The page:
“All night. How is your head?” He stretched.

“The dancing has subsided. How is Del?”

“Still unconscious. Meliel was here late last night. Glordinel finally sent her back home.”

“She is worried.”

“You are not?”

“He will recover. As will I. Is your brother still angry with me?”

“I do not believe so. He realizes why you disobeyed. Of course, you may have to deal with Celedien. He is in a state. He did not want you out there from the beginning. You will be hard pressed to find a commander willing to let you back on the fences.”

“My current condition makes the issue moot at the moment: which should make your brother happy. Have you seen Lord Glordinel this morning?”

“He is outside. Do you need him?”

“I need a bath. He said Gariel would see to it when I was ready. I am past ready. And I am hungry.”

“Just a moment.” He went to find the healer.

Ela slowly sat up. Having only a small bout of nausea, she took her time swinging her legs over the side of the bed. By the time Rúmil had returned, she was sitting, waiting.

“Let me see your head,” said Glordinel. He checked the stitches and bruising on her temple. “Nausea?”

“A little. Nothing like the last time.” She licked her dry lips, and then swallowed the slight nausea that threatened to erupt.

“Dizziness?”

“Not too much.”

“Then you may go when Gariel arrives. But nowhere else.”

“Thank you. What of some breakfast? I would settle for some bread and tea.”

“I will take care of it. Then I want you back in bed.”

“So the library is out of the question?”

“If I catch you anywhere but here, the dancing Orcs will return.”

She started to laugh, and then caught herself.

“Oh, that hurt.”

“Well, now I know how to curb that tongue of yours.” He smiled at her. “I want you to rest. Just a few days will make a great difference.”

“I know. It is just so boring. I cannot read. I cannot write. I cannot do anything.”

“You can listen for Del. I have some errands to run. If he wakes up, you have enough training to know what to do. Rúmil can help you.”

“Very well. Maybe things will be better after a bath.”

“They usually are.”



****

Del slowly crawled back up from the pit in which he had been hiding. It had been so hard to return. The lights that had beckoned him forward had been so inviting. The closer he had gone, the less pain he felt. He remembered the fight. The searing pain as the arrow had ripped through his thigh, then the cold from the second arrow. Then he looked up and saw a Valar. Except the colours were wrong. No, it was a Maia. But, that could not be right. Then he realized it was only Ela, which made no sense whatsoever. She had been ordered to stay in the trees. Poison! That was it. The arrows had carried poison and he was dying. Or dreaming. Or hallucinating. What does one do when dying of poisoning? Whatever it was, she was a part of it, kneeling over him, telling him to shut up. Well, that sounded right. She reached for her medicine bag, then grabbed her knife. He watched her kill the man using a trick that most of the guards had learned to guard against. It had saved her life this time. However, she had not seen the second man. Then he remembered her hand reaching out and falling on him, then the man dropping on the both of them. There was a confused period when he was somewhere beautiful with Ela. And an ellon, but he could not remember anything else. The last thing he recalled was looking up from the deep pit and seeing Meliel, calling to him.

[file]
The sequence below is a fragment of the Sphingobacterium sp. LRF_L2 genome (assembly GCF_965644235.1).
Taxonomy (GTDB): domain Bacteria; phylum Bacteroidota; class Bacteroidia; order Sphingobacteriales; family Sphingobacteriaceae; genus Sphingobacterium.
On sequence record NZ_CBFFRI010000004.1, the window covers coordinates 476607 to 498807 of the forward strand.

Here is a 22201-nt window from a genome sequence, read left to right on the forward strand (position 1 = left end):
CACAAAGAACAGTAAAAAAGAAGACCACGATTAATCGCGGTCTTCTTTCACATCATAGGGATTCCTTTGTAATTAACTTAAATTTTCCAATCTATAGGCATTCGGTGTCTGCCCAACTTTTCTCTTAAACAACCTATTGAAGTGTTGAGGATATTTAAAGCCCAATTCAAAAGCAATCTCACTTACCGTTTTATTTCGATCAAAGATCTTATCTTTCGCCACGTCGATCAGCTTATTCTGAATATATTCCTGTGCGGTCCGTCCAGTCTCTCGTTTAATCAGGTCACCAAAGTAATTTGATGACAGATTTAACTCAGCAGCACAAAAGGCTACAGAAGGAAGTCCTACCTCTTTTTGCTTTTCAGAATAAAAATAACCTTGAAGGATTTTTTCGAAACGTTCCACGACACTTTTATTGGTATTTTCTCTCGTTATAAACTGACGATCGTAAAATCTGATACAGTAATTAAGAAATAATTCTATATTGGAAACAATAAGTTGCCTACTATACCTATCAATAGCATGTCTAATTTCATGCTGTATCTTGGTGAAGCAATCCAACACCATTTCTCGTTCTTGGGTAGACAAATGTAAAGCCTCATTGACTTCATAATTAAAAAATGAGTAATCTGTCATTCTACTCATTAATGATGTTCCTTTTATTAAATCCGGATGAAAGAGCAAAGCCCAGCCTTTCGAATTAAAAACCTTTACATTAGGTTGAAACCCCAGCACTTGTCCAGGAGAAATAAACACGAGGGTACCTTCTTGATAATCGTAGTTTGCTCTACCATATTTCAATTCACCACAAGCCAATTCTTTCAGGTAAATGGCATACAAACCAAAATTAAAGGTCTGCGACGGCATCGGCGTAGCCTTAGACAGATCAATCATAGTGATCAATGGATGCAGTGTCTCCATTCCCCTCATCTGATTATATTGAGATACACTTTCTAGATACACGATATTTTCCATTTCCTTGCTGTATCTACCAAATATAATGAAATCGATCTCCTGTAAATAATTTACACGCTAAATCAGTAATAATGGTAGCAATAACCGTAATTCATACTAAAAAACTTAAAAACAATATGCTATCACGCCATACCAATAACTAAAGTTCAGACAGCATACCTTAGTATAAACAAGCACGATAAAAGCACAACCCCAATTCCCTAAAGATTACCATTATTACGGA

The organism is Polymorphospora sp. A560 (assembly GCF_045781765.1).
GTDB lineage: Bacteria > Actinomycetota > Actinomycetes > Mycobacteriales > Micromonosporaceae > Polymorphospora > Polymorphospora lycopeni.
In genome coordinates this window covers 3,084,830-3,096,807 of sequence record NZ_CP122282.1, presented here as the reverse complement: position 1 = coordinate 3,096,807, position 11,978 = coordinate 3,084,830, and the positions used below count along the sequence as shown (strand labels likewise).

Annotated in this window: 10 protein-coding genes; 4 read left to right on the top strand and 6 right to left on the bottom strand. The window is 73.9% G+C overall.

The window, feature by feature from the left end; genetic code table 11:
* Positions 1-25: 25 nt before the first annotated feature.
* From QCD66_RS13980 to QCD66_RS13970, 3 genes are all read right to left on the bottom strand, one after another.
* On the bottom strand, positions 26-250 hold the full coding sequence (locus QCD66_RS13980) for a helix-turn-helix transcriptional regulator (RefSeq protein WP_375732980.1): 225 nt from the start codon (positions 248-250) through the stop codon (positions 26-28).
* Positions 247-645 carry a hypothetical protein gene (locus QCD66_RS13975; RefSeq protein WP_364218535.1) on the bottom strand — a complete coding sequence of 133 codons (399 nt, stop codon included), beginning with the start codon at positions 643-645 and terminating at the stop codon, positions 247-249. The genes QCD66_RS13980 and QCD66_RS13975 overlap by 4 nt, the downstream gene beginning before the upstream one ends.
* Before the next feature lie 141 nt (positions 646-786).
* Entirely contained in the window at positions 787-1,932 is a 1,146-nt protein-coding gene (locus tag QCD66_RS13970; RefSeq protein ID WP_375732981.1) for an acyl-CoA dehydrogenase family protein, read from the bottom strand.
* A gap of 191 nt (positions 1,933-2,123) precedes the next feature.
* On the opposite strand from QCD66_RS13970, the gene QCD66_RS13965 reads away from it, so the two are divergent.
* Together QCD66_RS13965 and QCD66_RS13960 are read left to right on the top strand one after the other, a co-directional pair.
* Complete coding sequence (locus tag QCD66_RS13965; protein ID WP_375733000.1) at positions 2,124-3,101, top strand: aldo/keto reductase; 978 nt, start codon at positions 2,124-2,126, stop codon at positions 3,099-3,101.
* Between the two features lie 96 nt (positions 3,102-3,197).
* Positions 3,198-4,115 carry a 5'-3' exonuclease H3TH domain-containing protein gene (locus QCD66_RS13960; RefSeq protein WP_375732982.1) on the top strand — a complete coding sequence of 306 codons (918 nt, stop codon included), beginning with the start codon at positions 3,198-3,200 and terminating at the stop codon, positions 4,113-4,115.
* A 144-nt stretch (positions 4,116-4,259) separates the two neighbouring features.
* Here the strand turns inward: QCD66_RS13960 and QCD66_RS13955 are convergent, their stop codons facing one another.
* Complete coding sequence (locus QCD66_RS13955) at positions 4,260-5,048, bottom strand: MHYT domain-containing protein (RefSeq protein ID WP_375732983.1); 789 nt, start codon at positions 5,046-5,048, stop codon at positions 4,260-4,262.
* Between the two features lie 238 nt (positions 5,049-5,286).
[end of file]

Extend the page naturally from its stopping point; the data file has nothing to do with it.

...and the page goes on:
He finally opened his eyes. It was dark in the building. He could make out the sunlight through the door at the far end, so he knew it was daytime.
Other than that, he had no idea even what day it was. He gave a low moan.

“Del?” He looked over at the voice.

“Ela? You are all right?”

“Better than you. I was not stupid enough to be struck by two arrows, just clubbed over the head. How do you feel?”

“Punctured.”

He watched her stand up from the chair. She teetered slightly before regaining her balance. There was a wide bandage wrapped around her eyes. Before she could take a step, Rúmil came into Del’s line of sight. He took Ela’s arm and led her to the bed. She pulled back the sheet and laid her hand on his abdomen. Feeling around she gave a nod.

“It is healing nicely. You will carry a scar, but you will live.”

“What is wrong with your eyes?”

“Just a little side effect from the blow. The light hurts, so Lord Glordinel wrapped them for me.” It was a little white lie that she hoped he would not see through, but she gave him not enough credit. He knew how bad head injuries could be, and the effects of them. He glanced at Rúmil, who shook his head.

“Your parents were here, and I think Meliel spent the night. You had them worried.”

“But not you.” His voice carried a surety he did not understand.

“Well, I know how you feel about Meliel, and how she feels about you. I knew you could not leave her.

“How do you know these things?”

“It is a gift. According to some, not a very desirable one, but a gift nonetheless.”

Del laughed.

“At least you can laugh. I almost passed out yesterday. Do you need anything? Would you like some water?”

“How long was I out?”

“It has been three days.”

“Then, yes, I want water. Is food out of the question?”

“No. You may have the same thing they are forcing me to eat: bread and weak broth.”

“Is that necessary?”

“Of course not. But, misery loves company, and if I have to eat it, so do you. Rúmil, do you mind?”

“No. I will be back with something for both of you.”

“Does it hurt much?” asked Del when he had gone.

“It is uncomfortable. If I remember to move slowly, it is not too bad.”

The silence stretched awkwardly.

“So,” she finally said. “What was the rumour you were not supposed to tell me?”

“That was a mistake on my part. Can you not just forget it?”

“I find out the most interesting things by mistake. Now, what was it?”

“I cannot tell you. Meliel will be angry.”

“Are you so enamoured of her that you cannot even think on your own?” Ela allowed a tone of disgust to colour her voice.

“Yes,” he whispered.

“Good,” she answered softly. “It is forgotten. Now, here is Rúmil. Eat, and then rest.” She returned to her chair.

She heard the tray set down on the table next to her. Shaking her head, she sat back against the wall. Well, now she knew that Del was as serious as Meliel. At least her friend would not get hurt.

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Chapter name
Chapter Fifteen
Created
14 Feb 2005
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14 Feb 2005